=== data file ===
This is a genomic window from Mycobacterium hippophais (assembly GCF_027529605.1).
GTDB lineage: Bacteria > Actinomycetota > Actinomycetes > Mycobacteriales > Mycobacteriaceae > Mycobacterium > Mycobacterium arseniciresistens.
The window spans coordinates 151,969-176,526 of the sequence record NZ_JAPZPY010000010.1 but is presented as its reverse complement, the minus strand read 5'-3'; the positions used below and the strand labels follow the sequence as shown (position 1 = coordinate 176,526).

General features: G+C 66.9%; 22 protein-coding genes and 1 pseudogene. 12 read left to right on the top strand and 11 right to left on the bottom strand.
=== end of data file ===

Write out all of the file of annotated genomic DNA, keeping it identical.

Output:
This is a genomic window from Mycobacterium hippophais (assembly GCF_027529605.1).
GTDB lineage: Bacteria > Actinomycetota > Actinomycetes > Mycobacteriales > Mycobacteriaceae > Mycobacterium > Mycobacterium arseniciresistens.
The window spans coordinates 151,969-176,526 of the sequence record NZ_JAPZPY010000010.1 but is presented as its reverse complement, the minus strand read 5'-3'; the positions used below and the strand labels follow the sequence as shown (position 1 = coordinate 176,526).

General features: G+C 66.9%; 22 protein-coding genes and 1 pseudogene. 12 read left to right on the top strand and 11 right to left on the bottom strand.